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date: 23 October 2019


  • Cynthia Tse Kimberlin


Country in East Africa. With an area of 93,679 km² and a population of 6,086,495 million (2011 estimate), it borders the Red Sea to the north and east, Ethiopia to the south and Sudan to the West. There are nine major ethnic groups: Tigrinya-speaking Tigré, Tigré, Saho, Afar, Hadareb (Hedareb), Bilen, Kunama, Nara and Rashaida. The majority are Christian and Muslim and the official language is Tigrinya, but Arabic, Afar and Somali are also spoken. Approximately one million Eritrean refugees live in the Sudan, Ethiopia, Canada, the USA, Sweden, Italy, Saudi Arabia, the UK and Australia. Eritrea achieved independence from Ethiopia in 1993. Both countries retain close cultural ties, sharing similar musical traditions.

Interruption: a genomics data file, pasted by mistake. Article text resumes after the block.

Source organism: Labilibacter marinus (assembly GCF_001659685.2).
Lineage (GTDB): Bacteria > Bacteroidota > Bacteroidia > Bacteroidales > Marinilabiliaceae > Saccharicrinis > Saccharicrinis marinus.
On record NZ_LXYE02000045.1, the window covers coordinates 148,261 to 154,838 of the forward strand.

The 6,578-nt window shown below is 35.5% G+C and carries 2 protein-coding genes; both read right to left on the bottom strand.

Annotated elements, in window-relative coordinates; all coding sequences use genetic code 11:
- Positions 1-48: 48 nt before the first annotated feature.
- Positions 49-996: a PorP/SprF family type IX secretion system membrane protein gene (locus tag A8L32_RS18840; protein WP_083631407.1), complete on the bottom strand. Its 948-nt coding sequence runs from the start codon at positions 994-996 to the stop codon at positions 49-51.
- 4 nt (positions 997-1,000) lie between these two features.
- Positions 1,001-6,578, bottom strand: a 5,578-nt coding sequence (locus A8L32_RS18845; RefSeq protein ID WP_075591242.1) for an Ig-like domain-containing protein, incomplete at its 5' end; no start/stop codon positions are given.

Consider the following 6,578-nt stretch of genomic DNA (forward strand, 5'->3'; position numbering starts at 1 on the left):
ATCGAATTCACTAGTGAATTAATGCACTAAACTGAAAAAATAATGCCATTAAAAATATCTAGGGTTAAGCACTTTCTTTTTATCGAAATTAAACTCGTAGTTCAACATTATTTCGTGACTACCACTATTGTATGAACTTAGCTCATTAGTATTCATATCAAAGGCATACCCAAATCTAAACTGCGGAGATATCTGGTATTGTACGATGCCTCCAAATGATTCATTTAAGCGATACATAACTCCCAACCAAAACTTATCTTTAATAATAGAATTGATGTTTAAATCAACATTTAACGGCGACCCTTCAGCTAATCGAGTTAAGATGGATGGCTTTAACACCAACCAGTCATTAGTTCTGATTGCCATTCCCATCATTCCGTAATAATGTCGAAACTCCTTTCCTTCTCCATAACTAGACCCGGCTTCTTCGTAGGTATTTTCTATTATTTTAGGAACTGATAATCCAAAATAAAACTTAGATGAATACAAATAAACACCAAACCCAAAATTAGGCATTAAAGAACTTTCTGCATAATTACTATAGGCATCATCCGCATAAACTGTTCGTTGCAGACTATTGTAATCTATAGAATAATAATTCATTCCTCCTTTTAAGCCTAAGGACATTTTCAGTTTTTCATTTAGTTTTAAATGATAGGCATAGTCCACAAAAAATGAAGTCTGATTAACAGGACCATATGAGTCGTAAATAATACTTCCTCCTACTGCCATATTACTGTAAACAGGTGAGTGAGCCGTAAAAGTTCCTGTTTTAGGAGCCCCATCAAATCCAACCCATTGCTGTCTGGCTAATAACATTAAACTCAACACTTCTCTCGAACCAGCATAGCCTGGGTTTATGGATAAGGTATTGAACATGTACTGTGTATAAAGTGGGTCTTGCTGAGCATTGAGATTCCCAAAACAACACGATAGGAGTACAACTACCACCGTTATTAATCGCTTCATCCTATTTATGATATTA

The Rashaida people are Muslims who live a nomadic life in the Sahel desert. Men and women celebrate life-cycle events separately and privately. However, some celebrations marking the end of Ramadan and Eritrea’s independence are performed in the public domain. These songs and dances, accompanied by a one-sided bowl-shaped drum, are performed in a group. Songs are responsorial and antiphonal, and dances are arranged in a large semicircle where women alternate two at a time dancing in the centre while men and other women clap and sing in parallel 4ths and 5ths, interspersed with women’s ululation. J. Jenkins recorded brief examples of Rashaida, Bedawi (Beni Amer), Nara (Baria), Tigré, Afar (Danakil), Asa’orta (Assaorta), Bilen and Kunama music (...

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Musical Quarterly